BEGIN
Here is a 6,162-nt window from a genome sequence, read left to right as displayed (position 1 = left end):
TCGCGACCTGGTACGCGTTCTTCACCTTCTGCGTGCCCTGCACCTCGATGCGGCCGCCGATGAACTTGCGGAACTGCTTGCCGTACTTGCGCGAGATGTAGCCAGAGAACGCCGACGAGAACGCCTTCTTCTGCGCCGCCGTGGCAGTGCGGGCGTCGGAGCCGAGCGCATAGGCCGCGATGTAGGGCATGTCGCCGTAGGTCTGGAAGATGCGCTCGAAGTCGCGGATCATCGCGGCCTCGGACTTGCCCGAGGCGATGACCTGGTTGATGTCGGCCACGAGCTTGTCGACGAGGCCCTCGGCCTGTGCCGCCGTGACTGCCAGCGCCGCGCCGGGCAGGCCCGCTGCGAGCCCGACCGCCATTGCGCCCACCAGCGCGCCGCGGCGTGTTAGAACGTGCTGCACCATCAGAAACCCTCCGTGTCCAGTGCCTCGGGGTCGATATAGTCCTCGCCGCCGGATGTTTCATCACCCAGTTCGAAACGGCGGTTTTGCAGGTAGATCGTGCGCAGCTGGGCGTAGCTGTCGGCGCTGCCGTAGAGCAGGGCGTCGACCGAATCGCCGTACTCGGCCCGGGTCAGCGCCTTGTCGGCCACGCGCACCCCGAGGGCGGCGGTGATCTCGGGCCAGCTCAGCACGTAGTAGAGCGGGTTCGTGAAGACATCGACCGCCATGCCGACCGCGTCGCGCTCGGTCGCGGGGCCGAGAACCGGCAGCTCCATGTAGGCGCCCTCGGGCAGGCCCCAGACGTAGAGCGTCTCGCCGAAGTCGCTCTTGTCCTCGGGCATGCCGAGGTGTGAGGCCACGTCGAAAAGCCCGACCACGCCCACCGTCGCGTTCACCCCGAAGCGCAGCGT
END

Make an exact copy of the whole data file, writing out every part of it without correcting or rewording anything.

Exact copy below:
Here is a 6,162-nt window from a genome sequence, read left to right as displayed (position 1 = left end):
TCGCGACCTGGTACGCGTTCTTCACCTTCTGCGTGCCCTGCACCTCGATGCGGCCGCCGATGAACTTGCGGAACTGCTTGCCGTACTTGCGCGAGATGTAGCCAGAGAACGCCGACGAGAACGCCTTCTTCTGCGCCGCCGTGGCAGTGCGGGCGTCGGAGCCGAGCGCATAGGCCGCGATGTAGGGCATGTCGCCGTAGGTCTGGAAGATGCGCTCGAAGTCGCGGATCATCGCGGCCTCGGACTTGCCCGAGGCGATGACCTGGTTGATGTCGGCCACGAGCTTGTCGACGAGGCCCTCGGCCTGTGCCGCCGTGACTGCCAGCGCCGCGCCGGGCAGGCCCGCTGCGAGCCCGACCGCCATTGCGCCCACCAGCGCGCCGCGGCGTGTTAGAACGTGCTGCACCATCAGAAACCCTCCGTGTCCAGTGCCTCGGGGTCGATATAGTCCTCGCCGCCGGATGTTTCATCACCCAGTTCGAAACGGCGGTTTTGCAGGTAGATCGTGCGCAGCTGGGCGTAGCTGTCGGCGCTGCCGTAGAGCAGGGCGTCGACCGAATCGCCGTACTCGGCCCGGGTCAGCGCCTTGTCGGCCACGCGCACCCCGAGGGCGGCGGTGATCTCGGGCCAGCTCAGCACGTAGTAGAGCGGGTTCGTGAAGACATCGACCGCCATGCCGACCGCGTCGCGCTCGGTCGCGGGGCCGAGAACCGGCAGCTCCATGTAGGCGCCCTCGGGCAGGCCCCAGACGTAGAGCGTCTCGCCGAAGTCGCTCTTGTCCTCGGGCATGCCGAGGTGTGAGGCCACGTCGAAAAGCCCGACCACGCCCACCGTCGCGTTCACCCCGAAGCGCAGCGT